Tim Crews, editor and publisher of the twice-weekly Sacramento Valley Mirror in Glenn County and recipient this past weekend of the 2013 Freedom of Information award of the California Newspaper Publishers Association, comments on what it takes to make government documents tell their story to the public.
Let’s look backward in the Mirror.
In Los Angeles Saturday, where I had been flown to be recognized for 23-odd years of public records, open government and other freedom of information work, I had a few moments to reflect on the fruits of that effort.
It is quite gratifying to get a one-of-its-kind award. At the same time, in the rarefied company of the state’s leading newspaper publishers, editors, reporters and photographers, I had a few minutes — we hadn’t been fully notified of why we were there—to ask myself what we do that is so different to merit the honor of the 2013 CNPA Freedom of Information Award.
Sure, we’ve sued a lot, and mostly won. And we’ve beaten most redneck censors but some people are still afraid of being seen buying a copy of the county’s largest newspaper.
California has some of the better, not the best, public records and open meetings laws in the nation. But it takes muscle to make them work.
But more important is that The Sacramento Valley Mirror operates under old-fashioned newspaper-of-record principles. Certainly not as tough as those I grew up with where, in a county this size, every birth, hospitalization, divorce, marriage and birth was printed.
We do bookings and keep track of police reports and that function helps us frequently to be able to make connections the police can’t or don’t, such as the link between an apparent arson fire and pot growing arrests seven months ago. We print bookings because we believe denying freedom is a serious matter and because in this country we don’t often disappear people, although we are not sure the federal government likes that.
Let the record reflect the wide uses of public records and some of their applications, like getting developmentally disabled Willie Olivarez released from jail. Records allow us to report accurately on things like the beating of the handcuffed Shawn Markure by lawmen. Not directly, but by seeing what reports are absent. We were able to report on the forgery of his name by looking for reports and finding none.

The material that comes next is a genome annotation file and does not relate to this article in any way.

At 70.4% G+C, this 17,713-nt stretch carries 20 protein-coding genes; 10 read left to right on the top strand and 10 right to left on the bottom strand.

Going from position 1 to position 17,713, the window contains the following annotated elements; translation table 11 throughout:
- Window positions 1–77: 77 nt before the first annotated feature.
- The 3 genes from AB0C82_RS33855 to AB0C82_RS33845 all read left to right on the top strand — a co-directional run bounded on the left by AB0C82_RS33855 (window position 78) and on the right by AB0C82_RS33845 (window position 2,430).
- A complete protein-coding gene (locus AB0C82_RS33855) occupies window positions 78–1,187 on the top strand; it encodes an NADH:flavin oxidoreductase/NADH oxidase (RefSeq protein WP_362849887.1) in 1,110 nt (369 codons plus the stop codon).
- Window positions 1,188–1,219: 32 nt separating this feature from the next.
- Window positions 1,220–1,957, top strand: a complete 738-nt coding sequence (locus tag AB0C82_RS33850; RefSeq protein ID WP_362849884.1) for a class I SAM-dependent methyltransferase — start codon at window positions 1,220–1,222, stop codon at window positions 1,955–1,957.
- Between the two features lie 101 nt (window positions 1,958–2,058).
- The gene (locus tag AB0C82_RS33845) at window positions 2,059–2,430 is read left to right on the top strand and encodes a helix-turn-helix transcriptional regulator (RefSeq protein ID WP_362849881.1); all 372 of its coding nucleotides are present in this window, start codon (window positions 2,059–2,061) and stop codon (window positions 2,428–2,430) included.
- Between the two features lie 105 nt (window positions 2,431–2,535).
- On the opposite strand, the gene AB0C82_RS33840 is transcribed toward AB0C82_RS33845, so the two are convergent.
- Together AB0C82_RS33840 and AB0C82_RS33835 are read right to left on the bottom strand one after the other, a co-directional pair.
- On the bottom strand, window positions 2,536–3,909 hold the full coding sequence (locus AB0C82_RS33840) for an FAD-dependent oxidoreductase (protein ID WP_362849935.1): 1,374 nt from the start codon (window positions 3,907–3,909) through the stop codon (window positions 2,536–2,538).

Autopsy records, such as those for the murder by arson of Bud Foglesong, showed gaps in investigation. What was once ruled a suicide and then an accident and finally a homicide, grew in many ways from the documents surrounding his death. We occasionally look at death certificates as a way of backward tracking of old homicide investigations.
We look for nonprofit organization agendas.We track government payments backward, leading to stories on bidding irregularities.We sometimes check cancellation and deposit notes on back of government checks. Where did the money really go?
Our biggest problem continues to be the courts, where even though the law and the rules of court make documents accessible, a minority of functionaries try to slow down or frustrate the process. But I believe search warrants need to be read from time to time.
Still somewhat under the radar are building permits.There are health inspections, public officials' Form 700s, the statement of economic interests, campaign expense filings… property deeds.
These are all just tools. But these tools help us report the way things are, not the way we are told they are.
Just show us the documents.